Docetaxel Winthrop is a medicine that contains the active substance docetaxel. It is available in two forms:
as two vials one containing a concentrated solution and the other containing a solvent, whose contents are mixed together before being made up into a solution for infusion drip into a vein
a single vial containing a concentrate that is ready to make up into a solution for infusion.
|Table of Contents|
|What is it used for?|
|How is it used?|
|How does it work?|
|How has it been studied?|
|What benefits has it shown during the studies?|
|What is the risk associated?|
|Why has it been approved?|
Docetaxel Winthrop is used to treat the following types of cancer:
breast cancer. Docetaxel Winthrop can be used on its own after other treatments have failed. It can also be used with other anticancer medicines doxorubicin, cyclophosphamide, trastuzumab or capecitabine in patients who have not yet received any treatment for their cancer or after other treatments have failed, depending on the type and stage of the breast cancer being treated
non-small-cell lung cancer. Docetaxel Winthrop can be used on its own after other treatments have failed. It can also be used with cisplatin another anticancer medicine in patients who have not yet received any treatment for their cancer
prostate cancer, when the cancer does not respond to hormonal treatment. Docetaxel Winthrop is used with prednisone or prednisolone anti-inflammatory medicines
gastric adenocarcinoma a type of stomach cancer in patients who have not yet received any treatment for their cancer. Docetaxel Winthrop is used with cisplatin and 5-fluorouracil other anticancer medicines
head and neck cancer in patients whose cancer is advanced has started to spread. Docetaxel Winthrop is used with cisplatin and 5-fluorouracil.
For full details, see the summary of product characteristics (also part of the EPAR).
The medicine can only be obtained with a prescription.
Docetaxel Winthrop should be used in wards specialising in chemotherapy (using medicines to treat cancer) under the supervision of a doctor who is qualified in the use of chemotherapy.
Docetaxel Winthrop is given as a one-hour infusion every three weeks. The dose, duration of treatment and the medicines it is used with depend on the type of cancer being treated. Docetaxel Winthrop is only used when the neutrophil count (the level of a type of white blood cell in the blood) is normal (at least 1,500 cells/mm 3). Dexamethasone (an anti-inflammatory medicine) should also be given to the patient, starting on the day before the Docetaxel Winthrop infusion. For more information, see the summary of product characteristics.
The active substance in Docetaxel Winthrop, docetaxel, belongs to the group of anticancer medicines known as the taxanes. Docetaxel blocks the ability of cells to destroy the internal ?skeleton? that allows them to divide and multiply. With the skeleton still in place, the cells cannot divide and they eventually die. Docetaxel also affects non cancer cells such as blood cells, which can cause side effects.
Docetaxel Winthrop has been studied in over 4,000 breast-cancer patients, around 2,000 small-cell-lung-cancer patients, 1,006 prostate-cancer patients, 457 gastric-adenocarcinoma patients and 897 head- and neck-cancer patients. In most of these studies, Docetaxel Winthrop was combined with other anticancer treatments and compared either with combinations of different treatments or with the same treatments but without Docetaxel Winthrop. The main measures of effectiveness were the number of patients whose cancer responded to treatment, how long the patients lived without their disease getting worse and how long the patients survived.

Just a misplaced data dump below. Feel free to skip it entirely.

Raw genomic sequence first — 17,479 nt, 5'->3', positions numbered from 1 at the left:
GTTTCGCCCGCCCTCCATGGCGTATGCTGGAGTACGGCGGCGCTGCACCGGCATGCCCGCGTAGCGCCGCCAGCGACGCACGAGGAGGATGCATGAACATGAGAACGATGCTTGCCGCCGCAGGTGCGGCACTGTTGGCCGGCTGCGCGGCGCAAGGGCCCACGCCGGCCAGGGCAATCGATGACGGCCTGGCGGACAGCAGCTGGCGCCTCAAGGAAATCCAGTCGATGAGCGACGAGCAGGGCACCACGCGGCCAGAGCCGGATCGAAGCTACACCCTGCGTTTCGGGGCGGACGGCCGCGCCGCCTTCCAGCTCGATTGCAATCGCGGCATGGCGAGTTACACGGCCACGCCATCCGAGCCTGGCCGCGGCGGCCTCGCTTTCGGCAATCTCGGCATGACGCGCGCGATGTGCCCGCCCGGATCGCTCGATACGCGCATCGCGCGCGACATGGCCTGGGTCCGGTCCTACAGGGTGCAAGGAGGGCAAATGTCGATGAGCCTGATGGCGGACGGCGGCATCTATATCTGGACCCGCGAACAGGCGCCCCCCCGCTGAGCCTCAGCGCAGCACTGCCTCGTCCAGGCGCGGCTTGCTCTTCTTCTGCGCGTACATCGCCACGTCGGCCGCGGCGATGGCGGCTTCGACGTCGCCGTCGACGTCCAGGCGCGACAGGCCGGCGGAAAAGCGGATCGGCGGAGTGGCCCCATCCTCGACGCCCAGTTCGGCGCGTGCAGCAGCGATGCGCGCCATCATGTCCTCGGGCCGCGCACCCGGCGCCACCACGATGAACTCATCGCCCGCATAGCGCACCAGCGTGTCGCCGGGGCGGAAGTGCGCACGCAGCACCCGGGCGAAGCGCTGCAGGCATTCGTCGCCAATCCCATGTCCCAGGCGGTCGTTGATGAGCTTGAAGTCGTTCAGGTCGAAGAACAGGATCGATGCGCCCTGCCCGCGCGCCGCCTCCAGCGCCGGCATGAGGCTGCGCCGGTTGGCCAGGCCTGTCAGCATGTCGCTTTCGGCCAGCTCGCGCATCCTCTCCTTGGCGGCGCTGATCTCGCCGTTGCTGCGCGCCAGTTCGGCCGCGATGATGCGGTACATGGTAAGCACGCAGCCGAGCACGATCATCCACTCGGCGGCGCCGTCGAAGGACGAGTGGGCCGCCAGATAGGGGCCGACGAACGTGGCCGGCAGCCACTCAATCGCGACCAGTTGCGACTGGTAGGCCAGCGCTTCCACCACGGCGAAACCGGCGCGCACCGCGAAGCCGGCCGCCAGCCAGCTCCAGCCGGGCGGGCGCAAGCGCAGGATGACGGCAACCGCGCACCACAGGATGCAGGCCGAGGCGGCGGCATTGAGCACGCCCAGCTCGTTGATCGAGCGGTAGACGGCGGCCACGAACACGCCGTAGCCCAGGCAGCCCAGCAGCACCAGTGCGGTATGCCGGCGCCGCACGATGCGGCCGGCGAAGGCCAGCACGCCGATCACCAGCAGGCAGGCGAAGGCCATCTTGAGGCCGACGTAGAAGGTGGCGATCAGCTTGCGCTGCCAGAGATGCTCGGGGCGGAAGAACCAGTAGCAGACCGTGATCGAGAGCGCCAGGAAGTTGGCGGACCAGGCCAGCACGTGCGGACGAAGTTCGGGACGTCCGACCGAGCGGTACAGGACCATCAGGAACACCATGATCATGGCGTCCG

Adding Docetaxel Winthrop to other anticancer treatments produced increases in the number of patients whose cancer responded to treatment, how long the patients lived without their disease getting worse and how long the patients survived, in all five types of cancer. When used on its own, Docetaxel Winthrop was at least as effective as and sometimes more effective than the comparator medicines in breast cancer, and more effective than best supportive care (any medicines or techniques to help patients, but not other anticancer medicines) in lung cancer.
The most common side effects with Docetaxel Winthrop (seen in more than 1 patient in 10) are neutropenia (low levels of neutrophils), anaemia (low red blood cell counts), thrombocytopenia (low blood platelet counts), febrile neutropenia (neutropenia with fever), peripheral sensory neuropathy (nerve damage in the hands and feet), peripheral motor neuropathy (damage to the nerves causing difficulty co-ordinating movements), dysgeusia (taste disturbances), dyspnoea (difficulty breathing), stomatitis (inflammation of the lining of the mouth), diarrhoea, nausea (feeling sick), vomiting, alopecia (hair loss), skin reactions, nail disorders, myalgia (muscle pain), loss of appetite, infections, fluid retention, asthenia (weakness), pain and hypersensitivity (allergic reactions). These side effects may be more severe when Docetaxel Winthrop is used with other anticancer medicines. For the full list of all side effects reported with Docetaxel Winthrop, see the package leaflet.
Docetaxel Winthrop should not be used in people who may be hypersensitive (allergic) to docetaxel or any of the other ingredients. Docetaxel Winthrop must not be used in patients who have a neutrophil count of less than 1,500 cells/mm 3 or who have severe problems with their liver.